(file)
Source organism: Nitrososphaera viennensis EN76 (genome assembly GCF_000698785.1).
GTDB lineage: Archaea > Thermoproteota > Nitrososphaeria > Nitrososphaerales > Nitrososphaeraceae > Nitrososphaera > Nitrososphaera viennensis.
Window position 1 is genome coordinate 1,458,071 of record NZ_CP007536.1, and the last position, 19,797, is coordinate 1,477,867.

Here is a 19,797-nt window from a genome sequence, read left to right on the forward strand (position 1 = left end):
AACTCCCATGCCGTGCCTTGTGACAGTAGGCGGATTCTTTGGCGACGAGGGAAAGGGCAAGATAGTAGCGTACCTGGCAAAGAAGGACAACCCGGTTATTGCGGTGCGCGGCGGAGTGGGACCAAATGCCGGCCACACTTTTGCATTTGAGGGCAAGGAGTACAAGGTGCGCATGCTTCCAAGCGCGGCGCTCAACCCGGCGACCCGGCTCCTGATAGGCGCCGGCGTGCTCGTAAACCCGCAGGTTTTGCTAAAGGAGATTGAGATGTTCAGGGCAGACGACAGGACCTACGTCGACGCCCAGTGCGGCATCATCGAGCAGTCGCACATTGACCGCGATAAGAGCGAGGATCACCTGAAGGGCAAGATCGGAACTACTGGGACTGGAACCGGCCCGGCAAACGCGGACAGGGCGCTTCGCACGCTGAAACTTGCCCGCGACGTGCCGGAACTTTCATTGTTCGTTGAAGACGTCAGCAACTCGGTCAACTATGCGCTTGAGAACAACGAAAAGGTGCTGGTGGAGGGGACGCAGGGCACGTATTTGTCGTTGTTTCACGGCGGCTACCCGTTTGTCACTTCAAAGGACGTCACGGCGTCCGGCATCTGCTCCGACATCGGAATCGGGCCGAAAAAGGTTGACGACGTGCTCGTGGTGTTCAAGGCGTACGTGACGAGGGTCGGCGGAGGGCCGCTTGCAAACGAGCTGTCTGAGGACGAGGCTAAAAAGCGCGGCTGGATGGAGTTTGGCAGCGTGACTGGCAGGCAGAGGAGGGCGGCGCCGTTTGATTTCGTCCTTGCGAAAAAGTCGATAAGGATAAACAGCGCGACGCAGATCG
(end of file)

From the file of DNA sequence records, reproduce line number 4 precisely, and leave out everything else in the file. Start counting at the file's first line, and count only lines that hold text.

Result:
Here is a 19,797-nt window from a genome sequence, read left to right on the forward strand (position 1 = left end):